“A nice stack of fence posts we purchased just recently for new fencing, were all on fire,” Greg sadly reflects.

By 3am it was finally over. Their land was scorched and many fences destroyed but thankfully, they’d managed to save their cattle, shed and farming tools. While exhausted from non-stop firefighting, Gabrielle was still thinking of her neighbours, so they hopped on their quad bike to check on their friends.

While a traumatic experience for Greg and Gabrielle, sadly the bushfires are just the latest in a series of disasters. For the last two years their community has faced drought.

“It’s one thing to watch your property shrivel from the drought and then another to watch it burn,” says Greg.

The lack of rain has led to dry, barren land, resulting in little to no feed left for their cattle. Twice a day, Greg and Gabrielle hand-feed their cattle. And they’re struggling to maintain it.

“Their (cattle) grocery bill is way above ours. We spend most of our money on cattle feed. We thought, if we can just get a wet break, the paddocks will come back. Well, most of those paddocks got burnt from the fires.”

Clean up is still in motion in Killabakh, along with plans to rebuild. But beyond the physical damage, many people are left with scars and trauma from the devastating bushfires.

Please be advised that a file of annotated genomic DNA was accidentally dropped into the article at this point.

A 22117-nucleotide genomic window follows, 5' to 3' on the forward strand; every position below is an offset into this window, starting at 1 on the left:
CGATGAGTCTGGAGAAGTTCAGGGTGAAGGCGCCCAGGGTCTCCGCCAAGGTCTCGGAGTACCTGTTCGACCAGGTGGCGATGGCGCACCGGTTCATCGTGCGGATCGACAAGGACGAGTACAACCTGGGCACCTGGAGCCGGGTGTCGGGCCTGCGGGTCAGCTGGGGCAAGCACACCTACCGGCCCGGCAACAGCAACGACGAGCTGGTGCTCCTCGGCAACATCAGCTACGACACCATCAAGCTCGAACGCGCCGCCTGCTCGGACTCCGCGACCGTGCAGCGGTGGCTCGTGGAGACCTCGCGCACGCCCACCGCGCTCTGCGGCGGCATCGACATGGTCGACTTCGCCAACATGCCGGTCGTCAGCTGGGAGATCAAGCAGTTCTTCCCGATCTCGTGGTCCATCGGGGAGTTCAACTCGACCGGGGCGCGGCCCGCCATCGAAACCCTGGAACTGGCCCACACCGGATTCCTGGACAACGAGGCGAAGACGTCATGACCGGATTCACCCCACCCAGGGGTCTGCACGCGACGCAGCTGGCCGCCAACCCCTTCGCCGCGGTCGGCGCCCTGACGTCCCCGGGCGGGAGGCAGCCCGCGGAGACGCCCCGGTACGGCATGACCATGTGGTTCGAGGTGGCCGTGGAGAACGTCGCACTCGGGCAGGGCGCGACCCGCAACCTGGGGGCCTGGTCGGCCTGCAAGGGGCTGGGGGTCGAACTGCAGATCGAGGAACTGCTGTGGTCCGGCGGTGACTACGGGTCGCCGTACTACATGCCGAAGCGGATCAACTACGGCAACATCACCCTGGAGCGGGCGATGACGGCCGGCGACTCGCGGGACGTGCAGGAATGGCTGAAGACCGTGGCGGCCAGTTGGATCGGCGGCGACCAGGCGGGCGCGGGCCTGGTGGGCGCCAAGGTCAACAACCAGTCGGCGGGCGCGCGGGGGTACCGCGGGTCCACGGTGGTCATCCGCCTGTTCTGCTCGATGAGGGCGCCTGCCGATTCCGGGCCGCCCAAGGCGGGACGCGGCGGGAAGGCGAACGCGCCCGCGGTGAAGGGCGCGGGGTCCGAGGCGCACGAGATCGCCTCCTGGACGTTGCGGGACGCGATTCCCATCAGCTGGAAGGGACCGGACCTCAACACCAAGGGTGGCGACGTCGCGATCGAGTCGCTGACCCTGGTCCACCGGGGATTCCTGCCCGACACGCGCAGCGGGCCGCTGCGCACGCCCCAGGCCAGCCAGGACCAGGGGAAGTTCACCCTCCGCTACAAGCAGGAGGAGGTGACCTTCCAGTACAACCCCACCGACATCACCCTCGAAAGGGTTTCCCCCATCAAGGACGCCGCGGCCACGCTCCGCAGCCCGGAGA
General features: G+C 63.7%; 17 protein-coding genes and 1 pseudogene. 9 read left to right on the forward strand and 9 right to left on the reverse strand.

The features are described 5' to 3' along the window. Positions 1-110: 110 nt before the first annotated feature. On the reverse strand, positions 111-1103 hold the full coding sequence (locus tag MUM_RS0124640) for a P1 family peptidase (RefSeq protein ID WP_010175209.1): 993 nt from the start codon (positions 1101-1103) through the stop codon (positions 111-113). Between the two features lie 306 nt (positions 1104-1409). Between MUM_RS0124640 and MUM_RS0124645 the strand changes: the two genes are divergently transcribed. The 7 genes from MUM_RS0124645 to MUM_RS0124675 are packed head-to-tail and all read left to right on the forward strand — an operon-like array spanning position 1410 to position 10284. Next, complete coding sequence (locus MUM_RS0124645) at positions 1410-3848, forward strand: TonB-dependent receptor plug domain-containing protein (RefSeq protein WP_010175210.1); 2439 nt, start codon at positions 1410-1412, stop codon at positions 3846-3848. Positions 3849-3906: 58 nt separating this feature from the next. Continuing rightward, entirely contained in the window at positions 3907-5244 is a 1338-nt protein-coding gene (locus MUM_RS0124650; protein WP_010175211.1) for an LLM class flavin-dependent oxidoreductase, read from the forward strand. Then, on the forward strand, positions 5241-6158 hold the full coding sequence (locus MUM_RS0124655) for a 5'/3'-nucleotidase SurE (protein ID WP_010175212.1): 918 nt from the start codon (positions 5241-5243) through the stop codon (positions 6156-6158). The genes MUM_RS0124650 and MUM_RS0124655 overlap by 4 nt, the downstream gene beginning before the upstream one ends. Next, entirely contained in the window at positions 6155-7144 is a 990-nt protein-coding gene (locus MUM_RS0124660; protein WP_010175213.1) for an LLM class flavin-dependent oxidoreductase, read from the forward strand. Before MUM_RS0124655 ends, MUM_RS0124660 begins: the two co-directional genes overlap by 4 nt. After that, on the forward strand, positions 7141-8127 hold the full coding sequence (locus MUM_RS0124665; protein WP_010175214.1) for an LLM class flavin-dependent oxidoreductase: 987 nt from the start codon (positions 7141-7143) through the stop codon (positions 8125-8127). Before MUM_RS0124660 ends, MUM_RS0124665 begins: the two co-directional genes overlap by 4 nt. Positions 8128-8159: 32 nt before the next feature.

“People are frozen and not able to prioritise, me included. I can see that some people are at a point where they don’t really know how to solve things,” explains Greg.

“The mental health toll of an incident like this on a community is almost like a simmering disaster itself.”

Greg is a member of Wesley LifeForce Manning Suicide Prevention Network, based in Taree. The network brings together community members and local organisations to create awareness about suicide and develop community-led suicide prevention strategies at a grassroot level.

Greg first joined the network after losing a friend to suicide.

“That really shocked us. We’re a tight, vibrant community so we were all just flopped because we weren’t ready for it. And I say that knowing that you’re never ready for that sort of event,” says Greg.

Wesley LifeForce Community Development Coordinator, Amy says in addition to practical help, mental health support is crucial to long-term recovery in the region.

“About post six weeks after a disaster, suicide risk is a lot higher,” explains Amy. “Going through disasters like these, trauma lasts for a long time and people respond to trauma in different ways.

“People still have the memory of the smoke, losing their home or losing a loved one. That’s why it’s really important for us to be in communities providing ongoing mental health support.”

Wesley LifeForce Manning Suicide Prevention Network is currently planning how to support communities in the Manning Valley, including Killabakh along their journey towards recovery.

“The network is still navigating the best ways to support their community ongoing. Rather than reacting quickly, we’re listening to what the community needs and asking them what they want to have as a helpful response,” explains Amy.

“This is long-term. It’s about looking at sustainable long-term support and solutions for communities like Killabakh.”